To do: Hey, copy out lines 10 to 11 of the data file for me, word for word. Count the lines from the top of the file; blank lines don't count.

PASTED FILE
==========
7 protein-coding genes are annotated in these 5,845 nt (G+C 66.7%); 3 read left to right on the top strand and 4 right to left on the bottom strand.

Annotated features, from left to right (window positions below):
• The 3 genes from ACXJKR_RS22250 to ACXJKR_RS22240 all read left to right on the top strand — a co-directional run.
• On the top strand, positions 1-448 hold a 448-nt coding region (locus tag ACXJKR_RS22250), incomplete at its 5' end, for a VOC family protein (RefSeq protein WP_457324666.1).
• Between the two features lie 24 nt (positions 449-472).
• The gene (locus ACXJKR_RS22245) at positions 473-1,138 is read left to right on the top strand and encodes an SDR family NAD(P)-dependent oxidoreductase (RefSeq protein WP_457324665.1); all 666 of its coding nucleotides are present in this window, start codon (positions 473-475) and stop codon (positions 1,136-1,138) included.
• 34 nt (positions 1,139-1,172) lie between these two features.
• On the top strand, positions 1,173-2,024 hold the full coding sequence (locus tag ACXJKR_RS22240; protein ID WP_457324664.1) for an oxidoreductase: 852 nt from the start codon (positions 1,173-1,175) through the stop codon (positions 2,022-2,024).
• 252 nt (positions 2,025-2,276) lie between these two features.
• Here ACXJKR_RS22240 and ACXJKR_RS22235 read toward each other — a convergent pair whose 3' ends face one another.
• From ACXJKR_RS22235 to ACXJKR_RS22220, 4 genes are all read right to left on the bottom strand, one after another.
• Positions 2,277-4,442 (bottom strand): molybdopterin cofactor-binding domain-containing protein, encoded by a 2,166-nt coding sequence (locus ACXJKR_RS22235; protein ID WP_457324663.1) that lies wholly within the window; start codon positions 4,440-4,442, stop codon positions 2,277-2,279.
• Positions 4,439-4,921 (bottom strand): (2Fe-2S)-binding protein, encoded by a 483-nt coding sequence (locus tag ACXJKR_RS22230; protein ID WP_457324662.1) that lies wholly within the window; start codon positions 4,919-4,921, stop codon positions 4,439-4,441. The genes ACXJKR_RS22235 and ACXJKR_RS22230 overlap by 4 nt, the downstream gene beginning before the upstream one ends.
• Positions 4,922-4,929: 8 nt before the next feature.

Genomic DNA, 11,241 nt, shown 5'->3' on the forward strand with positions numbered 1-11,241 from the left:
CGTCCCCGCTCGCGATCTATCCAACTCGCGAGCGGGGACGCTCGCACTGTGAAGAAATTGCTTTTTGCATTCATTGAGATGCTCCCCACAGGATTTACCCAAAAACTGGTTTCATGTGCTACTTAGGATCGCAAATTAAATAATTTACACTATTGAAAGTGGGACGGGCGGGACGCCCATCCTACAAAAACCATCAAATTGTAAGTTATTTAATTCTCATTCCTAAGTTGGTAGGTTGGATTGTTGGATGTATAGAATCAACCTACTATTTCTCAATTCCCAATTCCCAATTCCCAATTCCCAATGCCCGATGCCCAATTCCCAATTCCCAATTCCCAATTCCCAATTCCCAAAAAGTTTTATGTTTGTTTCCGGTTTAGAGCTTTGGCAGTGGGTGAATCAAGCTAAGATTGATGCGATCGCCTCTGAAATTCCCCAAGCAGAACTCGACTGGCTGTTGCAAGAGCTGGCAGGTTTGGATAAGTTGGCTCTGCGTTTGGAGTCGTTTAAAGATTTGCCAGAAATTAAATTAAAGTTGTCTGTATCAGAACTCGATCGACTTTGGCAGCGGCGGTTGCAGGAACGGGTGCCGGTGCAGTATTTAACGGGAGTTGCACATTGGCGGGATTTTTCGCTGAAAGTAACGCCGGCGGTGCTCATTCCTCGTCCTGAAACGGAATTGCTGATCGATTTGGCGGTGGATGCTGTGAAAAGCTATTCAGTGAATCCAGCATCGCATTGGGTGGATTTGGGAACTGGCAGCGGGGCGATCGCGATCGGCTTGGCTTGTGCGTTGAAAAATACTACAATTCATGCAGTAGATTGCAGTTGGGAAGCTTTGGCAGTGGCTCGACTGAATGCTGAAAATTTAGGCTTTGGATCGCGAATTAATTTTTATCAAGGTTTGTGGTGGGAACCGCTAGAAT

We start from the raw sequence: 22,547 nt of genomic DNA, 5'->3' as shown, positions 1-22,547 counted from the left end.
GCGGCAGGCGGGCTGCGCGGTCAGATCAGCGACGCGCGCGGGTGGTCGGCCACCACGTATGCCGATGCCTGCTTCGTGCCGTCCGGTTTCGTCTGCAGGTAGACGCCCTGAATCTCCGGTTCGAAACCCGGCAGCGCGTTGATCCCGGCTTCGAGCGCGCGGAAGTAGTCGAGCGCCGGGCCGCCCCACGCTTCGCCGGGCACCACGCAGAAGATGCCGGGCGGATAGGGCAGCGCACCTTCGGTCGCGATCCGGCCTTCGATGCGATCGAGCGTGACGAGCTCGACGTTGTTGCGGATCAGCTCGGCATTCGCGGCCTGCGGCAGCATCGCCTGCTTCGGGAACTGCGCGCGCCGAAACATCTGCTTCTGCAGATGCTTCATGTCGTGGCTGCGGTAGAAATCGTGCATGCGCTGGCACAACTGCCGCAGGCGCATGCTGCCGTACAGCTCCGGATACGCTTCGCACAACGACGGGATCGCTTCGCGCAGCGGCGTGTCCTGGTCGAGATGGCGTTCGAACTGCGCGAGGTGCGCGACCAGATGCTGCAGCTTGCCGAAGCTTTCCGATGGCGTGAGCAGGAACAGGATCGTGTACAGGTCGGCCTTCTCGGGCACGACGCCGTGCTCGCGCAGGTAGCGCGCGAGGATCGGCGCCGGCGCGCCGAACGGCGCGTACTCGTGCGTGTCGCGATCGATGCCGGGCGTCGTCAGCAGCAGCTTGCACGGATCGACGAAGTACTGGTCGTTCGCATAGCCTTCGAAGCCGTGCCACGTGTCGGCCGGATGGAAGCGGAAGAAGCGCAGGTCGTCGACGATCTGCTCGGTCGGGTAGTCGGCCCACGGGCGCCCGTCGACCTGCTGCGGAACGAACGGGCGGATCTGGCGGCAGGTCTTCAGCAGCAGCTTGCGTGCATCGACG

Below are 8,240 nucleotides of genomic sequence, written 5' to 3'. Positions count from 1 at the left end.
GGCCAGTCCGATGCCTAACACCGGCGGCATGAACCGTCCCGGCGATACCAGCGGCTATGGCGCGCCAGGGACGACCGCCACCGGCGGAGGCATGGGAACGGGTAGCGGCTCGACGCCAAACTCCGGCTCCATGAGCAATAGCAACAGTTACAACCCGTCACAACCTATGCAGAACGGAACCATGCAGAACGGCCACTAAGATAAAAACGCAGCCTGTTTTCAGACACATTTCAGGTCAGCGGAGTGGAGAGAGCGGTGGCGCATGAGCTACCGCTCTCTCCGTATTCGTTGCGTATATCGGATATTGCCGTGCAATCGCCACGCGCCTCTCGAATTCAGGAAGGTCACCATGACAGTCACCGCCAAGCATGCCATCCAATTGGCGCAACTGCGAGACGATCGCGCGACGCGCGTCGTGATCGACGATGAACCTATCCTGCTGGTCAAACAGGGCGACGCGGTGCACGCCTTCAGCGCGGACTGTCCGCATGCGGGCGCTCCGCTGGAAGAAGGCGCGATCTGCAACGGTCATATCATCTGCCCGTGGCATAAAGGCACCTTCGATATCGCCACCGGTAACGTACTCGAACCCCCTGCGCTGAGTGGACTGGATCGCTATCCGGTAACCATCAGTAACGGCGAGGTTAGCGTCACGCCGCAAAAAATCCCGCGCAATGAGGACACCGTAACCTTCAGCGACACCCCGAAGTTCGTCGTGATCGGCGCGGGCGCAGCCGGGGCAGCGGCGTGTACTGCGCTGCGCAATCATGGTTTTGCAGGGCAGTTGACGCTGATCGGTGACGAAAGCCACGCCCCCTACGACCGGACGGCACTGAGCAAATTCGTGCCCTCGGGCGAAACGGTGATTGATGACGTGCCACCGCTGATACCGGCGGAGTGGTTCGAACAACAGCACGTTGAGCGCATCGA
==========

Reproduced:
• Here ACXJKR_RS22240 and ACXJKR_RS22235 read toward each other — a convergent pair whose 3' ends face one another.
• From ACXJKR_RS22235 to ACXJKR_RS22220, 4 genes are all read right to left on the bottom strand, one after another.